Advocate Editorial Board opinion: Progress starts by knowing where we are
Homelessness is an issue people face worldwide. From New York City park benches to the slums of India or Brazil, our world is full of those left to find their way on the streets.
Victoria and the Crossroads are not immune from this global crisis. We have our share of homeless individuals walking our streets, whether they are the panhandlers on street corners or sleeping in their vehicles every night.
The existence of this problem is undeniable, but what can be done to combat it? First, we must be aware of how big the problem is in our area. On Jan. 24, the Victoria Area Homeless Coalition lead the Point In Time Homeless Count in Calhoun, Goliad, Gonzales, Lavaca, DeWitt, Jackson and Victoria counties. Volunteers handed out surveys and collected information from people who either are homeless or may be soon.
According to Kim Pickens, president of the Victoria Area Homeless Coalition, the information takes several weeks to sort and filter through. The surveys must be checked for duplicates and to make sure those classified as homeless fit the requirements. The information is then sent to the Texas Homeless Network, then on to the federal level for housing and urban development information.
The homeless count is an important part of determining where the Crossroads stands in terms of poverty and housing. By taking a candid look at what we are faced with, our communities are able to plan steps to improve the quality of life for those affected by homelessness.
"It showed there is a great need in our community to deal with not just homelessness, but poverty in general," Pickens said.
She pointed to the Wednesday before the count, when volunteers from the Episcopal churches in Victoria, including Trinity and St. Francis Episcopal, made about 250 sandwiches to hand out at the Pine Street Community Center. Members of the Trinity Episcopal Church Sandwich Ministry also make about 200 sandwiches every Sunday night that are given out at Crossroads Apartments. Pickens said the sandwiches on that Wednesday were gone within 30 minutes, illustrating the "overwhelming" number of people who are going hungry in the Victoria community.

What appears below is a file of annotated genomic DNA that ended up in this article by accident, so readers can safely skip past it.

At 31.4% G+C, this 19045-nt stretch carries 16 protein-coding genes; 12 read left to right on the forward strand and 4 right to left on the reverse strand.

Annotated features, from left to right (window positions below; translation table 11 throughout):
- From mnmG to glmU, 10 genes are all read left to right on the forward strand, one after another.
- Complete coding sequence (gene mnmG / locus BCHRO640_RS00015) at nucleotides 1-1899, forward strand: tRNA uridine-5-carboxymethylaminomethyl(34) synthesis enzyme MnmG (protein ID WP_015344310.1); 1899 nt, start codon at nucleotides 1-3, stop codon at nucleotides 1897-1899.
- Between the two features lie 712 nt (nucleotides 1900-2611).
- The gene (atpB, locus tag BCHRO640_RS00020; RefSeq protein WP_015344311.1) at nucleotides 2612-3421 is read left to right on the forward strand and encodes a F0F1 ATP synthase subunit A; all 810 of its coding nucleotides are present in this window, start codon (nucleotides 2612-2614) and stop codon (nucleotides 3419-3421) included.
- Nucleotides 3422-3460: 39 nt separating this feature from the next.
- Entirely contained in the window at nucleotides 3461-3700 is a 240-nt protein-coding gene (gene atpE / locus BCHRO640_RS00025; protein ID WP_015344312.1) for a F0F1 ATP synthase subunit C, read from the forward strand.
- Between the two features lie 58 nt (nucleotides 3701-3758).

We applaud the volunteers and Homeless Coalition members who took part in this important community effort to find and count the homeless population of the Crossroads. We know poverty is a problem found everywhere, and we encourage members of the community to find ways to get involved and help combat homelessness in the Crossroads.
On Thursday the Homeless Coalition plans to meet and set some goals, Pickens said. Among the topics will be a calendar of events to increase community awareness, as well as speakers who will come to the area. She would also like to see a community garden, where hungry residents can come and help grow food they can harvest and feed themselves.
We encourage members of the communities where these homeless counts took place to look for ways to help combat poverty in the Crossroads. Whether it's a onetime donation to a coalition, taking part in an event to raise awareness or just giving someone a bottle of water on a hot day, anyone can make a difference.
This editorial reflects the views of the Victoria Advocate's editorial board.